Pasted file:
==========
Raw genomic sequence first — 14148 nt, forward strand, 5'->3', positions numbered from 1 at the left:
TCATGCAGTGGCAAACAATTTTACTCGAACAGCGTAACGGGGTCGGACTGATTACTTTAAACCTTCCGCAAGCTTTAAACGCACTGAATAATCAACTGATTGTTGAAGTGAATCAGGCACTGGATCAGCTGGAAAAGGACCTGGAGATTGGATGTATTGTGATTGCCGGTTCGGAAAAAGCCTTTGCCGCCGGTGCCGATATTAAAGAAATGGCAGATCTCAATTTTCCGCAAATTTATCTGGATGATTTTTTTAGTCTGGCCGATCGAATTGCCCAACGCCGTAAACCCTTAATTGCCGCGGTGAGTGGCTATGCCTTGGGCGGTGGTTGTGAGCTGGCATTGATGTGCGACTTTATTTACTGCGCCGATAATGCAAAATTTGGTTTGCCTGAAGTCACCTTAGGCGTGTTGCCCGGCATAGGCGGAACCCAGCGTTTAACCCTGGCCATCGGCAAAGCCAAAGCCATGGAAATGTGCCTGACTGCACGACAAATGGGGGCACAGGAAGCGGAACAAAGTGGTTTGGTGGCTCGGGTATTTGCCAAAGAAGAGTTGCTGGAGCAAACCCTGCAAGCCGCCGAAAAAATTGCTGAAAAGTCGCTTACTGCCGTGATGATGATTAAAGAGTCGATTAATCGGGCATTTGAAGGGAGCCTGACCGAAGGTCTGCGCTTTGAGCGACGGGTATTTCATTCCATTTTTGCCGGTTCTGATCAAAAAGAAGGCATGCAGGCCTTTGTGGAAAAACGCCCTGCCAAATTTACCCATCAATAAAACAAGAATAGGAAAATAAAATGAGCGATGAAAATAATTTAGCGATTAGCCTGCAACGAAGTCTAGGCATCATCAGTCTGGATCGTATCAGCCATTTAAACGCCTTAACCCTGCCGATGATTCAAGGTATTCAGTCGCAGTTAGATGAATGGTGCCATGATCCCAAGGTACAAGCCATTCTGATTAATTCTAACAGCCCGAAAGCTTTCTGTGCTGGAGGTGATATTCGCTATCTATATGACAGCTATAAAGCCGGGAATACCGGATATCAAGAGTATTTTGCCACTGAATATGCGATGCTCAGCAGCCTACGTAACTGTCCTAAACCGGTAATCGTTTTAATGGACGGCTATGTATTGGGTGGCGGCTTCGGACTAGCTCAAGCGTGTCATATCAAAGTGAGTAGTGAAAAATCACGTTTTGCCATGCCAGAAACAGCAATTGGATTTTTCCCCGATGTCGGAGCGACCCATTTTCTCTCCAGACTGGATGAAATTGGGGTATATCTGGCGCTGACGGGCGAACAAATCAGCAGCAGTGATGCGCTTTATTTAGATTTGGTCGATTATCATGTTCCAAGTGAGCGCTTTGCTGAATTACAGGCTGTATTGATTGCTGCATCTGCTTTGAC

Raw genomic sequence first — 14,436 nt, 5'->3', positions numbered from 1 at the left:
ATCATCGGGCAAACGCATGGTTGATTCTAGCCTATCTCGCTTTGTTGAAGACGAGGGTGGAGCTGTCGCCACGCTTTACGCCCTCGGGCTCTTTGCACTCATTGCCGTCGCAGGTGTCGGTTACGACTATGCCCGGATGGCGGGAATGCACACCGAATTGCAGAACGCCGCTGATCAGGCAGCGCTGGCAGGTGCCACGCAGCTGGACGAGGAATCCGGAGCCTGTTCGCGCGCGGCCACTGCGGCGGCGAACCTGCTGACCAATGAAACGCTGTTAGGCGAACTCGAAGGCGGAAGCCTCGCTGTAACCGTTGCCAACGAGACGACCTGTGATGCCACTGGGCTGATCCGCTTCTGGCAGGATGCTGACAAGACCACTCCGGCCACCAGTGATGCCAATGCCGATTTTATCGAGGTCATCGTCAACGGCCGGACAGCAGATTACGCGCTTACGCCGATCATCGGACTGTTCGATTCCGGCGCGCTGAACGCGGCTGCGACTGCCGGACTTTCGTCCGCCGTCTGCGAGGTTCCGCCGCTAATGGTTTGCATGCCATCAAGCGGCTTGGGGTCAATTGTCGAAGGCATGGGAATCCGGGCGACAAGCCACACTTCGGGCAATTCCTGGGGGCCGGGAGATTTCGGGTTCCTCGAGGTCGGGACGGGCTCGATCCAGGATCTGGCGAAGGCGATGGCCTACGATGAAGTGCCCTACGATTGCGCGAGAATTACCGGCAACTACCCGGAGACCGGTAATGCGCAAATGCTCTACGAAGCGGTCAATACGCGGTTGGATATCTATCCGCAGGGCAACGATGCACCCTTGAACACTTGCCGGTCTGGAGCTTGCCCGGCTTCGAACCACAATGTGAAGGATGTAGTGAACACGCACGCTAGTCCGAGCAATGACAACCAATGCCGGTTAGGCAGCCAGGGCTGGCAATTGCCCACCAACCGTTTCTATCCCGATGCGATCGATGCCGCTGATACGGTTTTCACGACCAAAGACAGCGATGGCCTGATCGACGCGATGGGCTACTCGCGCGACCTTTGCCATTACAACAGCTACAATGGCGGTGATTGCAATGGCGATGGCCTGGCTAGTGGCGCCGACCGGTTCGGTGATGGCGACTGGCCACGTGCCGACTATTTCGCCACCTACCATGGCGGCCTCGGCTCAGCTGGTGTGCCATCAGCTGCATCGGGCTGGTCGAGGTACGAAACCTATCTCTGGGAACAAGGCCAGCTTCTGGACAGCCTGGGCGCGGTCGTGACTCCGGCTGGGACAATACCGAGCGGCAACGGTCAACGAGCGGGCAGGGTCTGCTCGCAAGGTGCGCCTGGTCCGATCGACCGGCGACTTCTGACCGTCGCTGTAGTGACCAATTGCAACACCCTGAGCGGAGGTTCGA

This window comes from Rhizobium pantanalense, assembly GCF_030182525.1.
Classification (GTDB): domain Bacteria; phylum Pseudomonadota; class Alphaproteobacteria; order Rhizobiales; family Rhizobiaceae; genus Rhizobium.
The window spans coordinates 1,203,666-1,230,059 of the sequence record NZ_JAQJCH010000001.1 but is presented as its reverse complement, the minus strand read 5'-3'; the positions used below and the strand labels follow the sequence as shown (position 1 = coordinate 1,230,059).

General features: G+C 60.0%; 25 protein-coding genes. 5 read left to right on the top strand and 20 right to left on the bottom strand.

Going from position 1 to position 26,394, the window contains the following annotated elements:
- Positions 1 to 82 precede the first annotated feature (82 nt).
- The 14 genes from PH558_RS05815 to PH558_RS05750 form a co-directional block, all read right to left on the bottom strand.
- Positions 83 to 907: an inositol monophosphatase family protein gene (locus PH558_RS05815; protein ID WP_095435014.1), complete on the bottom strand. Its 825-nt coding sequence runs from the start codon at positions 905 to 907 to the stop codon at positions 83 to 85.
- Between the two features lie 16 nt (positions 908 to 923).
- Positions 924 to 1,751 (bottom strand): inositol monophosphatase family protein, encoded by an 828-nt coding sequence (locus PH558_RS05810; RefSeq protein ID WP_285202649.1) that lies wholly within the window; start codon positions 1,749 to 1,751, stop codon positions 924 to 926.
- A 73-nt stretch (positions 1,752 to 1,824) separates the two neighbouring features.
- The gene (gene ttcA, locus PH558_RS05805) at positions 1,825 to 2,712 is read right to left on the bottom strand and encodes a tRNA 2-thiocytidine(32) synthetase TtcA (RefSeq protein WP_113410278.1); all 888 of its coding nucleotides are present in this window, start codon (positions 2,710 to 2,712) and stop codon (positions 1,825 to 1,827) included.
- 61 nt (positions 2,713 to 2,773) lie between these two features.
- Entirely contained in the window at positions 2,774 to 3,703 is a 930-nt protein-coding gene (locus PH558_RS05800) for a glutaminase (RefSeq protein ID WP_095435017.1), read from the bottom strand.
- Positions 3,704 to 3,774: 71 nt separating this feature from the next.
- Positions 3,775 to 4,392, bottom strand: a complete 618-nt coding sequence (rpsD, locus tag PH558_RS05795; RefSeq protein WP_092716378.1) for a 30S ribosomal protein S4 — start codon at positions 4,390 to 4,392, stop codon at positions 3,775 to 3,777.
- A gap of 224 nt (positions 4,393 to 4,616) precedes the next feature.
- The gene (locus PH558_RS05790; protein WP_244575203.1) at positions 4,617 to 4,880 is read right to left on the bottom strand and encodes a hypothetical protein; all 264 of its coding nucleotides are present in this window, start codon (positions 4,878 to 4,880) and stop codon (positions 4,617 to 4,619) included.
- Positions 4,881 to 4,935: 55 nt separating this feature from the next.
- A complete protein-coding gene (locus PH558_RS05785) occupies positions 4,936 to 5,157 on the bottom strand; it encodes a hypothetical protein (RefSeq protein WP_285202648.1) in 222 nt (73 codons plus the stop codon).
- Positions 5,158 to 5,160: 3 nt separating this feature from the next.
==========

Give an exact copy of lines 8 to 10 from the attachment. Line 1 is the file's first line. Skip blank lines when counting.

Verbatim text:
General features: G+C 60.0%; 25 protein-coding genes. 5 read left to right on the top strand and 20 right to left on the bottom strand.

Going from position 1 to position 26,394, the window contains the following annotated elements:
- Positions 1 to 82 precede the first annotated feature (82 nt).